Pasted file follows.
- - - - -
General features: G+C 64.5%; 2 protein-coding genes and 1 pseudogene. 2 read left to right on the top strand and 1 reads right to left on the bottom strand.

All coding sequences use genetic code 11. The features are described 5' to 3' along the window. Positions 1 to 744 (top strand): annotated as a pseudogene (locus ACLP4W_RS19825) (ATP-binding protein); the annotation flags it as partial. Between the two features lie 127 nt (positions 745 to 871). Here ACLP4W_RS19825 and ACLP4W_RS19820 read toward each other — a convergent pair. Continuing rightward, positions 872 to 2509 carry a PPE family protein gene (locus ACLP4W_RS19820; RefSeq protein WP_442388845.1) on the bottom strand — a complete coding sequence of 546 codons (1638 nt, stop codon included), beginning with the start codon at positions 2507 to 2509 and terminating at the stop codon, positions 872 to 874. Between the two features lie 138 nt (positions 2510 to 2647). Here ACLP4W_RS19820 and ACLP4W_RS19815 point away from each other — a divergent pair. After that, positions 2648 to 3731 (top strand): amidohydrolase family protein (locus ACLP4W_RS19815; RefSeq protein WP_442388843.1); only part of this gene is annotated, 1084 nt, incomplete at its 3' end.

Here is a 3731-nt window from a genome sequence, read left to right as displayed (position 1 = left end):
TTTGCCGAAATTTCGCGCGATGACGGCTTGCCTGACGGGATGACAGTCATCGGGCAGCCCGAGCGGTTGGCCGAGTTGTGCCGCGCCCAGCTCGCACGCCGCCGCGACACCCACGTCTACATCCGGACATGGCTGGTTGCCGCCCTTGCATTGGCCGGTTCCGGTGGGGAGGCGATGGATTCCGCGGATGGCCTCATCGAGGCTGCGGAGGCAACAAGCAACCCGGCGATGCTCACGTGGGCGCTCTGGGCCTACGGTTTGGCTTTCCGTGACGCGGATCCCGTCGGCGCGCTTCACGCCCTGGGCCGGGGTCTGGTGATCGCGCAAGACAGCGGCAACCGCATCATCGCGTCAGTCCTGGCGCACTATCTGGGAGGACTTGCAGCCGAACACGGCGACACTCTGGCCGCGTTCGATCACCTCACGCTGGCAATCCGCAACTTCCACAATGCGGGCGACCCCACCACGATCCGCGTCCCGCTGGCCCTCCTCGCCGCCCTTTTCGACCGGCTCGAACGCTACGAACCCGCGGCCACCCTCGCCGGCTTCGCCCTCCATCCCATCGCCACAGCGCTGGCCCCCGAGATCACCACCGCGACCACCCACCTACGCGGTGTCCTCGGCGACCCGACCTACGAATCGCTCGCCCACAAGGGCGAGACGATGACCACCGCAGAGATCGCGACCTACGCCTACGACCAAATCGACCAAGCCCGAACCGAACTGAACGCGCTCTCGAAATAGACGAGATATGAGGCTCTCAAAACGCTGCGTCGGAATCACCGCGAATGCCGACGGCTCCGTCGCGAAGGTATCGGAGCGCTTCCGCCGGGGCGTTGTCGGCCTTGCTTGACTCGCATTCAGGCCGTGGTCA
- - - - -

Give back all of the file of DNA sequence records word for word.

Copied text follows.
General features: G+C 64.5%; 2 protein-coding genes and 1 pseudogene. 2 read left to right on the top strand and 1 reads right to left on the bottom strand.

All coding sequences use genetic code 11. The features are described 5' to 3' along the window. Positions 1 to 744 (top strand): annotated as a pseudogene (locus ACLP4W_RS19825) (ATP-binding protein); the annotation flags it as partial. Between the two features lie 127 nt (positions 745 to 871). Here ACLP4W_RS19825 and ACLP4W_RS19820 read toward each other — a convergent pair. Continuing rightward, positions 872 to 2509 carry a PPE family protein gene (locus ACLP4W_RS19820; RefSeq protein WP_442388845.1) on the bottom strand — a complete coding sequence of 546 codons (1638 nt, stop codon included), beginning with the start codon at positions 2507 to 2509 and terminating at the stop codon, positions 872 to 874. Between the two features lie 138 nt (positions 2510 to 2647). Here ACLP4W_RS19820 and ACLP4W_RS19815 point away from each other — a divergent pair. After that, positions 2648 to 3731 (top strand): amidohydrolase family protein (locus ACLP4W_RS19815; RefSeq protein WP_442388843.1); only part of this gene is annotated, 1084 nt, incomplete at its 3' end.

Here is a 3731-nt window from a genome sequence, read left to right as displayed (position 1 = left end):
TTTGCCGAAATTTCGCGCGATGACGGCTTGCCTGACGGGATGACAGTCATCGGGCAGCCCGAGCGGTTGGCCGAGTTGTGCCGCGCCCAGCTCGCACGCCGCCGCGACACCCACGTCTACATCCGGACATGGCTGGTTGCCGCCCTTGCATTGGCCGGTTCCGGTGGGGAGGCGATGGATTCCGCGGATGGCCTCATCGAGGCTGCGGAGGCAACAAGCAACCCGGCGATGCTCACGTGGGCGCTCTGGGCCTACGGTTTGGCTTTCCGTGACGCGGATCCCGTCGGCGCGCTTCACGCCCTGGGCCGGGGTCTGGTGATCGCGCAAGACAGCGGCAACCGCATCATCGCGTCAGTCCTGGCGCACTATCTGGGAGGACTTGCAGCCGAACACGGCGACACTCTGGCCGCGTTCGATCACCTCACGCTGGCAATCCGCAACTTCCACAATGCGGGCGACCCCACCACGATCCGCGTCCCGCTGGCCCTCCTCGCCGCCCTTTTCGACCGGCTCGAACGCTACGAACCCGCGGCCACCCTCGCCGGCTTCGCCCTCCATCCCATCGCCACAGCGCTGGCCCCCGAGATCACCACCGCGACCACCCACCTACGCGGTGTCCTCGGCGACCCGACCTACGAATCGCTCGCCCACAAGGGCGAGACGATGACCACCGCAGAGATCGCGACCTACGCCTACGACCAAATCGACCAAGCCCGAACCGAACTGAACGCGCTCTCGAAATAGACGAGATATGAGGCTCTCAAAACGCTGCGTCGGAATCACCGCGAATGCCGACGGCTCCGTCGCGAAGGTATCGGAGCGCTTCCGCCGGGGCGTTGTCGGCCTTGCTTGACTCGCATTCAGGCCGTGGTCA